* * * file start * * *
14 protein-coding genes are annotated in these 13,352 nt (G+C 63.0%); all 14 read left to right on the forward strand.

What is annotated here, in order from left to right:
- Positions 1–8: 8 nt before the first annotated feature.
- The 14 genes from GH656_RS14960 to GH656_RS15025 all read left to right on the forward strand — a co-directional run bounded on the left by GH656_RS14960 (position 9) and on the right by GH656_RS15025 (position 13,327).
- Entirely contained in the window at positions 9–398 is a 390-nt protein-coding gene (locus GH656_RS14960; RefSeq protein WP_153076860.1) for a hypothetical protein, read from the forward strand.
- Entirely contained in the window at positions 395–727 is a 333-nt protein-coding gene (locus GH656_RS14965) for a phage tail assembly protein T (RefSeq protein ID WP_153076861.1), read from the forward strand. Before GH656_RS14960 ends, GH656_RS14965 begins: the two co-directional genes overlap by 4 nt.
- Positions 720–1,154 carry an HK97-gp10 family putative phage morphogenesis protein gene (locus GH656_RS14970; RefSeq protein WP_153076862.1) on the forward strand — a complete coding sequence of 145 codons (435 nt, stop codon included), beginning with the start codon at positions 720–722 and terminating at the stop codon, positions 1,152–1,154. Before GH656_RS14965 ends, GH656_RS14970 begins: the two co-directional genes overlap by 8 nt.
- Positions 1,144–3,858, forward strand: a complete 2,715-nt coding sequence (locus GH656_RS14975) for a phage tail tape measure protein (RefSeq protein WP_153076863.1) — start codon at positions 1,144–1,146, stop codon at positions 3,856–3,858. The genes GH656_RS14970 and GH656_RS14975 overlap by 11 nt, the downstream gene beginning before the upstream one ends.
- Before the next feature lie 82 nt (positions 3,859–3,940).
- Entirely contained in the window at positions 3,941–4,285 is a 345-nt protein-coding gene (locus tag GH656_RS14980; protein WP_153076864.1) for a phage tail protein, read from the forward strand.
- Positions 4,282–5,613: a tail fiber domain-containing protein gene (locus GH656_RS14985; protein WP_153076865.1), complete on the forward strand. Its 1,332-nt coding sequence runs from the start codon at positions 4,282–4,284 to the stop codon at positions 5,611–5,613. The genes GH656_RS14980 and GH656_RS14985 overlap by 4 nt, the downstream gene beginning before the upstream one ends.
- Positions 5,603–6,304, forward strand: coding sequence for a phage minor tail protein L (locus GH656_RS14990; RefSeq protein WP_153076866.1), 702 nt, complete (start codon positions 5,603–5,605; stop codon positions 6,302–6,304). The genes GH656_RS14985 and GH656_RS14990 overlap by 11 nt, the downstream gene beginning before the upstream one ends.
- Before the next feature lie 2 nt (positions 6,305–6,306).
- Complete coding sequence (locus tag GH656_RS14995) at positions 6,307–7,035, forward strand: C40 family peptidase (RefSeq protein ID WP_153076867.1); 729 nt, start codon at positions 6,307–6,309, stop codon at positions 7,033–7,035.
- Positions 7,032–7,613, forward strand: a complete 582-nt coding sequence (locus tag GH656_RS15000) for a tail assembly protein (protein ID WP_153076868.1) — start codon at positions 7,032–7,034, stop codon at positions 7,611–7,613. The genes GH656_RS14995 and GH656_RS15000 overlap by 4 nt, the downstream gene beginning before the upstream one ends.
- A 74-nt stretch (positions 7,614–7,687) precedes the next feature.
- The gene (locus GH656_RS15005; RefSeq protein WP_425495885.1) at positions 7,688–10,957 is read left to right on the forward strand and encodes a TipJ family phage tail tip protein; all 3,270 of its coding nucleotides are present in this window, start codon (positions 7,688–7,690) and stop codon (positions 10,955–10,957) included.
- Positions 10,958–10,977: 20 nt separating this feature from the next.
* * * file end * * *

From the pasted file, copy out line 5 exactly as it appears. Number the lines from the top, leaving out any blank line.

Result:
- Entirely contained in the window at positions 9–398 is a 390-nt protein-coding gene (locus GH656_RS14960; RefSeq protein WP_153076860.1) for a hypothetical protein, read from the forward strand.